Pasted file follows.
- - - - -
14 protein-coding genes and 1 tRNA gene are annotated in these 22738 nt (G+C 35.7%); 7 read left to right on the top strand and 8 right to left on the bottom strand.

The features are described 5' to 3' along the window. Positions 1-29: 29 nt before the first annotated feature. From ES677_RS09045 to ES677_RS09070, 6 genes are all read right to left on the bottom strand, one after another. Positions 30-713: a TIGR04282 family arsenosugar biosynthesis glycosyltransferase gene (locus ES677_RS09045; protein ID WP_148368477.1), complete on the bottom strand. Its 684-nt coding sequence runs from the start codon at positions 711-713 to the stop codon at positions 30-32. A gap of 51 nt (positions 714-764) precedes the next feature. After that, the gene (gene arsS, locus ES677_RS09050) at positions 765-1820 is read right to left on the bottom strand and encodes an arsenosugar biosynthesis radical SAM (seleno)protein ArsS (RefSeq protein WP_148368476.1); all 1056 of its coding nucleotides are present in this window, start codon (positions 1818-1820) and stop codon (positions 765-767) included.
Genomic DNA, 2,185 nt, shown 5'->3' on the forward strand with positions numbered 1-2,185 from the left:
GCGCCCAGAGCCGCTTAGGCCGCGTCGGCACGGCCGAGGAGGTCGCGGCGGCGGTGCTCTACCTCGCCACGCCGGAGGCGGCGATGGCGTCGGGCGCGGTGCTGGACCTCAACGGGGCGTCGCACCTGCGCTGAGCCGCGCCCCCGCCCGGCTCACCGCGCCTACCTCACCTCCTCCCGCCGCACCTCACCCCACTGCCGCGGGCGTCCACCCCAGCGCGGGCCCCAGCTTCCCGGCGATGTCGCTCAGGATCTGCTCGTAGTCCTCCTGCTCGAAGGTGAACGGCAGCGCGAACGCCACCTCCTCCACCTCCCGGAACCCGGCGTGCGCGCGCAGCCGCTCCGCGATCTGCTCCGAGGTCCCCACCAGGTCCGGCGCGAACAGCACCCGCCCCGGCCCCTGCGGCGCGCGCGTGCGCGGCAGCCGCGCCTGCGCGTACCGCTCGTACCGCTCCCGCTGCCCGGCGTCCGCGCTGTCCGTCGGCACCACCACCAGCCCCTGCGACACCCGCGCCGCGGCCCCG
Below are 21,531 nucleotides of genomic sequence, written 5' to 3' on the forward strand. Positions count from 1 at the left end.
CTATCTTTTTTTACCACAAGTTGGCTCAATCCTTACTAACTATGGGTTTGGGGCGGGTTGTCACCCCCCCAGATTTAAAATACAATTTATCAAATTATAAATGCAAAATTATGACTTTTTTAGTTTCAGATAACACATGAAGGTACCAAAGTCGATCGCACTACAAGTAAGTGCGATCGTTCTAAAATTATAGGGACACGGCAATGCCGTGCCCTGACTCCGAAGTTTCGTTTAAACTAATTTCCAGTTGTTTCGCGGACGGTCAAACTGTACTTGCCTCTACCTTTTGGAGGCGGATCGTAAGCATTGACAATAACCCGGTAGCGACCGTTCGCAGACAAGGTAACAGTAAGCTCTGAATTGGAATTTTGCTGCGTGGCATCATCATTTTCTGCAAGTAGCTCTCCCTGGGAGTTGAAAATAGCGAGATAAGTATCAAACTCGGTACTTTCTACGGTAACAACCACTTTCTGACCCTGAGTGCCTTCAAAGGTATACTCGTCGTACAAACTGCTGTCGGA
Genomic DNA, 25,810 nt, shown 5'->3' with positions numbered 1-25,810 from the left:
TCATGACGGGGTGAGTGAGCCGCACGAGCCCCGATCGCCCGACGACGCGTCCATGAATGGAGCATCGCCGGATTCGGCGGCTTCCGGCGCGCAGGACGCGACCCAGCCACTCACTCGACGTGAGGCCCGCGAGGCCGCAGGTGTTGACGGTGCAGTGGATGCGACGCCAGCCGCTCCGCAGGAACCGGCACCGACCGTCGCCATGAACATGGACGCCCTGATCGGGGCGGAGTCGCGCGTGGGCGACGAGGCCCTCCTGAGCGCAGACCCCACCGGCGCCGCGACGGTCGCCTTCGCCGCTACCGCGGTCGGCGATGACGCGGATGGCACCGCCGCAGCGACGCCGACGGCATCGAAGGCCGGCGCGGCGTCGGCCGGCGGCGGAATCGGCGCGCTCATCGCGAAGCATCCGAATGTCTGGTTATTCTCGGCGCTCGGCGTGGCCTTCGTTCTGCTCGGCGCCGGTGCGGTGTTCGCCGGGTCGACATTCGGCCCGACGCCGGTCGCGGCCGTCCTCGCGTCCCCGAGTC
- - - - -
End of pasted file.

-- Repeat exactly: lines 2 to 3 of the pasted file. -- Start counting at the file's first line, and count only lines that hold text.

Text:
The features are described 5' to 3' along the window. Positions 1-29: 29 nt before the first annotated feature. From ES677_RS09045 to ES677_RS09070, 6 genes are all read right to left on the bottom strand, one after another. Positions 30-713: a TIGR04282 family arsenosugar biosynthesis glycosyltransferase gene (locus ES677_RS09045; protein ID WP_148368477.1), complete on the bottom strand. Its 684-nt coding sequence runs from the start codon at positions 711-713 to the stop codon at positions 30-32. A gap of 51 nt (positions 714-764) precedes the next feature. After that, the gene (gene arsS, locus ES677_RS09050) at positions 765-1820 is read right to left on the bottom strand and encodes an arsenosugar biosynthesis radical SAM (seleno)protein ArsS (RefSeq protein WP_148368476.1); all 1056 of its coding nucleotides are present in this window, start codon (positions 1818-1820) and stop codon (positions 765-767) included.
Genomic DNA, 2,185 nt, shown 5'->3' on the forward strand with positions numbered 1-2,185 from the left: